Engraftable human neural stem cells respond to developmental cues, replace neurons, and express foreign genes.
Flax, JD; Aurora, S; Yang, C; Simonin, C; Wills, AM; Billinghurst, LL; Jendoubi, M; Sidman, RL; Wolfe, JH; Kim, SU; Snyder, EY
Nature biotechnology, 16(11):1033-1039, 1998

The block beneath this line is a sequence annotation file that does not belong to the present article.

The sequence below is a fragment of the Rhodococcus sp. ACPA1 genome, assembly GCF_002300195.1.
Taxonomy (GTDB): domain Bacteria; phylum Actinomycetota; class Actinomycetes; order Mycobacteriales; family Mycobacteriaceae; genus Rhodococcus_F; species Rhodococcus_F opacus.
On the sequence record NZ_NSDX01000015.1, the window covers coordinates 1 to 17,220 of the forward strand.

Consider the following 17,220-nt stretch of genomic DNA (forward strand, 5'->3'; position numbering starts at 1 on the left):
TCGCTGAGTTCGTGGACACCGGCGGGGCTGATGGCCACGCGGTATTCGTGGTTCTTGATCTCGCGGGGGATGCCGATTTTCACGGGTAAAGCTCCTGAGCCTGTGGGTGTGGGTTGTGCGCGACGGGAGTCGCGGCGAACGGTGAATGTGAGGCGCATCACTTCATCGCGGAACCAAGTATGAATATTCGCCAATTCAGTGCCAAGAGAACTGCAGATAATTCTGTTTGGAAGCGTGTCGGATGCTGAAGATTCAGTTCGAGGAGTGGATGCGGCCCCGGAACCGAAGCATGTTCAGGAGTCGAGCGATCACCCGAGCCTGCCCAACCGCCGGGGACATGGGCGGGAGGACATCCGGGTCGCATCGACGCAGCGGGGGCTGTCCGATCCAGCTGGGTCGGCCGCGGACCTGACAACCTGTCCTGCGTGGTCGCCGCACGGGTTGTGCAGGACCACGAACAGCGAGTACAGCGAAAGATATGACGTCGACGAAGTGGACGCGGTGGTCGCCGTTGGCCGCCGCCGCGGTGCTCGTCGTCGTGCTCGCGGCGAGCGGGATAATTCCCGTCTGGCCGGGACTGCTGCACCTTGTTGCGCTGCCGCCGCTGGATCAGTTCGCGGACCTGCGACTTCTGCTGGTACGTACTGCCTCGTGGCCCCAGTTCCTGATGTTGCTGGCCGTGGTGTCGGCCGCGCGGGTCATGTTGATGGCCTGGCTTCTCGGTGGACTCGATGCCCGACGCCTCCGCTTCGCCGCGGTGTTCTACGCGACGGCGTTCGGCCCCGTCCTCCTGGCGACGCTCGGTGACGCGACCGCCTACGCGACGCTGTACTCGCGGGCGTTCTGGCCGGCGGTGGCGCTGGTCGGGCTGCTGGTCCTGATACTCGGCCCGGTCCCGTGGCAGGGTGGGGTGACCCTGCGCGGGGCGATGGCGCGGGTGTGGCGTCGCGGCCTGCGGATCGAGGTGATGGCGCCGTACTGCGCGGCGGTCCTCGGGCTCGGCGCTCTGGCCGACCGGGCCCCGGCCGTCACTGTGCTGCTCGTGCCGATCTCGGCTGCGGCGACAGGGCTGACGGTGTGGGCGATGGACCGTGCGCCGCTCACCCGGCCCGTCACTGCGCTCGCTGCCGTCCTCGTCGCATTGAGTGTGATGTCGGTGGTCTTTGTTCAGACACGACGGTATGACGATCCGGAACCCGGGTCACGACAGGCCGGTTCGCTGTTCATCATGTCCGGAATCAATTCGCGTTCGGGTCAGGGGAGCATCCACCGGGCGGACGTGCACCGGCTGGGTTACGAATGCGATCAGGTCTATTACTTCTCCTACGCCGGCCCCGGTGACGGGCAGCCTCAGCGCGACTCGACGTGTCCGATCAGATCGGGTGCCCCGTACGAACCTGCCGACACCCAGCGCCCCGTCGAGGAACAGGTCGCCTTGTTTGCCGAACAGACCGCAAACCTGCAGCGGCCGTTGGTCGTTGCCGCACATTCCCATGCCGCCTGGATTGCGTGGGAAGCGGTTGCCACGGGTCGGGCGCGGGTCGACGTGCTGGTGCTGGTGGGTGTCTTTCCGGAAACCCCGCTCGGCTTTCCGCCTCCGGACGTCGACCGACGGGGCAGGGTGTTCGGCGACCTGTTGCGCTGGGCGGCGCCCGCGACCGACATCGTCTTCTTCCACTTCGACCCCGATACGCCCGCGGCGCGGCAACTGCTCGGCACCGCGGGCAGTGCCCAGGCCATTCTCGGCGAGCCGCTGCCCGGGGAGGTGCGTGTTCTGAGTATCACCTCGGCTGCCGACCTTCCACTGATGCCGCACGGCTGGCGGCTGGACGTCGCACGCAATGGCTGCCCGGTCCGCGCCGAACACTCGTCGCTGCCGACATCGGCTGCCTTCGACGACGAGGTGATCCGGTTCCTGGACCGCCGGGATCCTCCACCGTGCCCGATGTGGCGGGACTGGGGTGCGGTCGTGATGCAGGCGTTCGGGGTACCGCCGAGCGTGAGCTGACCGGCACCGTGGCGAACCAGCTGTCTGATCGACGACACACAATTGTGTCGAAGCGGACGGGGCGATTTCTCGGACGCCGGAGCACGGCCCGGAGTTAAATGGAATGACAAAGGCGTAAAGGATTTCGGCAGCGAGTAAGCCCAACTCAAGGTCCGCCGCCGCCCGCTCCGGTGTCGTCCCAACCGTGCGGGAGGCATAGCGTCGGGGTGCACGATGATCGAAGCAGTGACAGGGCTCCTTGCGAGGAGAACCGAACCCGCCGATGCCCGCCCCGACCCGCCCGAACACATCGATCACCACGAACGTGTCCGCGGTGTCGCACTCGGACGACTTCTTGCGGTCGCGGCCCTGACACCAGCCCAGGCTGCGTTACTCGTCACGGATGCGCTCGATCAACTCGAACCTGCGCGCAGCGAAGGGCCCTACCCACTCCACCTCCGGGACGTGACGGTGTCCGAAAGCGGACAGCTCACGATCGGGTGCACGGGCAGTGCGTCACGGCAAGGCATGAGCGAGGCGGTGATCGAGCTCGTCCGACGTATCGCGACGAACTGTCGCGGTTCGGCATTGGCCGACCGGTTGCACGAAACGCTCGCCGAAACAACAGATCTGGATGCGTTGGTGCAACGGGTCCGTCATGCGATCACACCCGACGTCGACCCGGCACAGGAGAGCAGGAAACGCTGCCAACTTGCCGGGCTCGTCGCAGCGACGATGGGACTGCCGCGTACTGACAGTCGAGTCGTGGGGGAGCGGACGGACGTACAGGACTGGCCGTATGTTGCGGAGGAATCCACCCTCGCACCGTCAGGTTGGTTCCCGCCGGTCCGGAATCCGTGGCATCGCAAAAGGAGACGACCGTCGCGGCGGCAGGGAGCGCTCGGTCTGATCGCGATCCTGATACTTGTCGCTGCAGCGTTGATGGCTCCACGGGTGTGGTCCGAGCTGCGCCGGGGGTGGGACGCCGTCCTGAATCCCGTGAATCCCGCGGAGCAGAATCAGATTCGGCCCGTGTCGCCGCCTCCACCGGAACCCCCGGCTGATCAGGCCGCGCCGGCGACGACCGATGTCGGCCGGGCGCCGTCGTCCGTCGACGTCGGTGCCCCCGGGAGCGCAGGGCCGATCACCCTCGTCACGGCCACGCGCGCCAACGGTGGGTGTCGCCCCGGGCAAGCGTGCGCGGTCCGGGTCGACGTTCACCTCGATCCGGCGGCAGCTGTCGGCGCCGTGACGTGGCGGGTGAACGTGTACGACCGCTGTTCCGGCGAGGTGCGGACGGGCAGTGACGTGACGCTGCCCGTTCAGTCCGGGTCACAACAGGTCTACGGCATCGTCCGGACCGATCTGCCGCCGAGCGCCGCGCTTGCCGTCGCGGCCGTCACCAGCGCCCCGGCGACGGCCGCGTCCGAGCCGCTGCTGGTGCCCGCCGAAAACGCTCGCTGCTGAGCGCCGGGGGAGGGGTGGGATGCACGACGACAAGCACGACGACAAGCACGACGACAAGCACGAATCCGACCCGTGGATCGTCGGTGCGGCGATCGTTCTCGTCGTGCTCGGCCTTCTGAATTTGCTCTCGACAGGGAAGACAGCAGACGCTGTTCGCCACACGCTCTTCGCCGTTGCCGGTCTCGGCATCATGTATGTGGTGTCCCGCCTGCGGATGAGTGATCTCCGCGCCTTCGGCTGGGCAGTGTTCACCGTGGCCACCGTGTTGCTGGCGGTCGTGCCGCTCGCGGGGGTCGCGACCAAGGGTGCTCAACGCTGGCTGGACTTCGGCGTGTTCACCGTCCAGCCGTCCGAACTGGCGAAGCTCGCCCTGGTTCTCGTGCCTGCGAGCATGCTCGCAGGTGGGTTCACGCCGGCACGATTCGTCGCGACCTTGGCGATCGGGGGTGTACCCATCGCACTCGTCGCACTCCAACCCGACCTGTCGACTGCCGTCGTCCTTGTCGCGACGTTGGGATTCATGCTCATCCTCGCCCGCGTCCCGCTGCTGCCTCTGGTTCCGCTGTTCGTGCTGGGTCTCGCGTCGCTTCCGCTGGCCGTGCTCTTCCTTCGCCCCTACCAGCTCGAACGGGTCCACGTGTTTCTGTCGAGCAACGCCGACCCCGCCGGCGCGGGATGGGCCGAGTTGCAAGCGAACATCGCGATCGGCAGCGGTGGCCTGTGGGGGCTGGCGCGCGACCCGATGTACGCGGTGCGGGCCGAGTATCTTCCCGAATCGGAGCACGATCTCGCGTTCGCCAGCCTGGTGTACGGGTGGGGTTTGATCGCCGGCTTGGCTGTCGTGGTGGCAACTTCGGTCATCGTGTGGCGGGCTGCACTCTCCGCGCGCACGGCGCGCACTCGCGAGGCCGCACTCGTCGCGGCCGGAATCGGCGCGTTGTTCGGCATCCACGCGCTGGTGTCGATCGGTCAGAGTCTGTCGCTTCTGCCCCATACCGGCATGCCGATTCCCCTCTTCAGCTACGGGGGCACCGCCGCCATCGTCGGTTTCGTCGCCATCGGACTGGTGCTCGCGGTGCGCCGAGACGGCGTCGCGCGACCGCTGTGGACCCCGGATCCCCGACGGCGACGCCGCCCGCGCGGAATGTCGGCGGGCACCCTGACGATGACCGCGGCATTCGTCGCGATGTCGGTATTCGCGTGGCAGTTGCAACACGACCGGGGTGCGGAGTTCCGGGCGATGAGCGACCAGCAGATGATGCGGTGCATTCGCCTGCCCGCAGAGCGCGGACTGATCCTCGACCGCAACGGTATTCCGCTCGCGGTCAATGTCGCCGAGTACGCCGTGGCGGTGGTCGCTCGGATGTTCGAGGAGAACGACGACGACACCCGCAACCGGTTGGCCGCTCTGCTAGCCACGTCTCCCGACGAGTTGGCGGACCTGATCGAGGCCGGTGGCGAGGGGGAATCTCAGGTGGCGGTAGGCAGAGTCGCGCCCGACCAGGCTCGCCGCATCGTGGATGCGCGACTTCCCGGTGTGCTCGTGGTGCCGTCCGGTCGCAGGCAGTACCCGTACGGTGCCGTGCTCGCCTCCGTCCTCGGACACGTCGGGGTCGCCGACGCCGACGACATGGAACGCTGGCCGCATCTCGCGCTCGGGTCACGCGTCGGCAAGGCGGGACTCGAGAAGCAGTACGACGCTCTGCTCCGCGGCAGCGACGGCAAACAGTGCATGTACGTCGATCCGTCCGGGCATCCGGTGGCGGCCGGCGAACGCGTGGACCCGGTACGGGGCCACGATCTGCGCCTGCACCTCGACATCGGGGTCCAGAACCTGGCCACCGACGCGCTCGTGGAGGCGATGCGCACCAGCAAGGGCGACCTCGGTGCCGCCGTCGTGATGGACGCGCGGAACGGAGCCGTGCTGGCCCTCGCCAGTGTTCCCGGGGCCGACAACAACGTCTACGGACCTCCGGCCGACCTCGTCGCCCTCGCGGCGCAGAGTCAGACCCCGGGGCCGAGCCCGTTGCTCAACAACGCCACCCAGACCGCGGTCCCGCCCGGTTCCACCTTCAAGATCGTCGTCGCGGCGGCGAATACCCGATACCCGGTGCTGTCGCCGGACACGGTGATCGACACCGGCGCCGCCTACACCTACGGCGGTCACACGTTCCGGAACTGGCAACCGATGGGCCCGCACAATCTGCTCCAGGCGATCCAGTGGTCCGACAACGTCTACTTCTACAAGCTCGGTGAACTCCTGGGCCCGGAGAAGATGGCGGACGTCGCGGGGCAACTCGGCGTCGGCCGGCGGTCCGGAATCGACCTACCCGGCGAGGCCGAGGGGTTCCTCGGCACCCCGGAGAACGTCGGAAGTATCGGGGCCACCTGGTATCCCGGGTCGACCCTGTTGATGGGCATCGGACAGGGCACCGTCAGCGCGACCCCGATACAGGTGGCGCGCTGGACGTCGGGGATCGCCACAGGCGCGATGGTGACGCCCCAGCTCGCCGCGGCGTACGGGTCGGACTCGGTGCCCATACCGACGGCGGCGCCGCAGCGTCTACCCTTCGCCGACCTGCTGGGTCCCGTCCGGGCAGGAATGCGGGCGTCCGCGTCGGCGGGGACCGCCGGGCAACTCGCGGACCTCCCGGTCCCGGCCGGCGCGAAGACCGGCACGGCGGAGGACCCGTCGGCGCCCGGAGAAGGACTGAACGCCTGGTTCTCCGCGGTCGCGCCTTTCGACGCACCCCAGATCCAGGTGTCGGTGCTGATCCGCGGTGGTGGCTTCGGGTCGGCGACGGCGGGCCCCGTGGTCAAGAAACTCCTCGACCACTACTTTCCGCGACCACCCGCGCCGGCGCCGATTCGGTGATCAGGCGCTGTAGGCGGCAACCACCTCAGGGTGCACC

Stable clones of neural stem cells (NSCs) have been isolated from the human fetal telencephalon. These self-renewing clones give rise to all fundamental neural lineages in vitro. Following transplantation into germinal zones of the newborn mouse brain they participate in aspects of normal development, including migration along established migratory pathways to disseminated central nervous system regions, differentiation into multiple developmentally and regionally appropriate cell types, and nondisruptive interspersion with host progenitors and their progeny. These human NSCs can be genetically engineered and are capable of expressing foreign transgenes in vivo. Supporting their gene therapy potential, secretory products from NSCs can correct a prototypical genetic metabolic defect in neurons and glia in vitro. The human NSCs can also replace specific deficient neuronal populations. Cryopreservable human NSCs may be propagated by both epigenetic and genetic means that are comparably safe and effective. By analogy to rodent NSCs, these observations may allow the development of NSC transplantation for a range of disorders.
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